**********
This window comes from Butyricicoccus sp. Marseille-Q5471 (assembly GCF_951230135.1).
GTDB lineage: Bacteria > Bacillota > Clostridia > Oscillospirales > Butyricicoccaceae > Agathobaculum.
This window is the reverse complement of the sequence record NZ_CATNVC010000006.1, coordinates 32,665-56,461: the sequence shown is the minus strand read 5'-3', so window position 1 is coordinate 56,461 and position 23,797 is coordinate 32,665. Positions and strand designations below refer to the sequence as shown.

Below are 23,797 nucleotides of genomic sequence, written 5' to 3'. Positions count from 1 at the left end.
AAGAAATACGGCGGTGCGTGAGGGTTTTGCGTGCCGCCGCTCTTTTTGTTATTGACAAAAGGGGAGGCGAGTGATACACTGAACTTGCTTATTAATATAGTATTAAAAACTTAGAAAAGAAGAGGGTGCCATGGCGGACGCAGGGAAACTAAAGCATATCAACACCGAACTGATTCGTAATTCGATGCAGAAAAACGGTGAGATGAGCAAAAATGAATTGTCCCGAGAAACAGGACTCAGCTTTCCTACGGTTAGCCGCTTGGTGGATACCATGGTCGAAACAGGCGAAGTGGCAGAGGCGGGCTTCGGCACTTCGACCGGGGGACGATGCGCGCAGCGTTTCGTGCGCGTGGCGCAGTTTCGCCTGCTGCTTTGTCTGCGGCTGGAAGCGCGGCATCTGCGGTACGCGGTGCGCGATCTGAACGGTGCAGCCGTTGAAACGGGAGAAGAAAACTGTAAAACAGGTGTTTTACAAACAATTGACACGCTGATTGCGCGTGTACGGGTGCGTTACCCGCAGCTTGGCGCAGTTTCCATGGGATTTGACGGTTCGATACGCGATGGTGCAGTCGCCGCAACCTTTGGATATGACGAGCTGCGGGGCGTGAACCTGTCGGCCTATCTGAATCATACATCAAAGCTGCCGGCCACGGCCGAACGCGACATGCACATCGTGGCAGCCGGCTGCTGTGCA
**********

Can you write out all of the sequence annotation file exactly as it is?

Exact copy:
This window comes from Butyricicoccus sp. Marseille-Q5471 (assembly GCF_951230135.1).
GTDB lineage: Bacteria > Bacillota > Clostridia > Oscillospirales > Butyricicoccaceae > Agathobaculum.
This window is the reverse complement of the sequence record NZ_CATNVC010000006.1, coordinates 32,665-56,461: the sequence shown is the minus strand read 5'-3', so window position 1 is coordinate 56,461 and position 23,797 is coordinate 32,665. Positions and strand designations below refer to the sequence as shown.

Below are 23,797 nucleotides of genomic sequence, written 5' to 3'. Positions count from 1 at the left end.
AAGAAATACGGCGGTGCGTGAGGGTTTTGCGTGCCGCCGCTCTTTTTGTTATTGACAAAAGGGGAGGCGAGTGATACACTGAACTTGCTTATTAATATAGTATTAAAAACTTAGAAAAGAAGAGGGTGCCATGGCGGACGCAGGGAAACTAAAGCATATCAACACCGAACTGATTCGTAATTCGATGCAGAAAAACGGTGAGATGAGCAAAAATGAATTGTCCCGAGAAACAGGACTCAGCTTTCCTACGGTTAGCCGCTTGGTGGATACCATGGTCGAAACAGGCGAAGTGGCAGAGGCGGGCTTCGGCACTTCGACCGGGGGACGATGCGCGCAGCGTTTCGTGCGCGTGGCGCAGTTTCGCCTGCTGCTTTGTCTGCGGCTGGAAGCGCGGCATCTGCGGTACGCGGTGCGCGATCTGAACGGTGCAGCCGTTGAAACGGGAGAAGAAAACTGTAAAACAGGTGTTTTACAAACAATTGACACGCTGATTGCGCGTGTACGGGTGCGTTACCCGCAGCTTGGCGCAGTTTCCATGGGATTTGACGGTTCGATACGCGATGGTGCAGTCGCCGCAACCTTTGGATATGACGAGCTGCGGGGCGTGAACCTGTCGGCCTATCTGAATCATACATCAAAGCTGCCGGCCACGGCCGAACGCGACATGCACATCGTGGCAGCCGGCTGCTGTGCA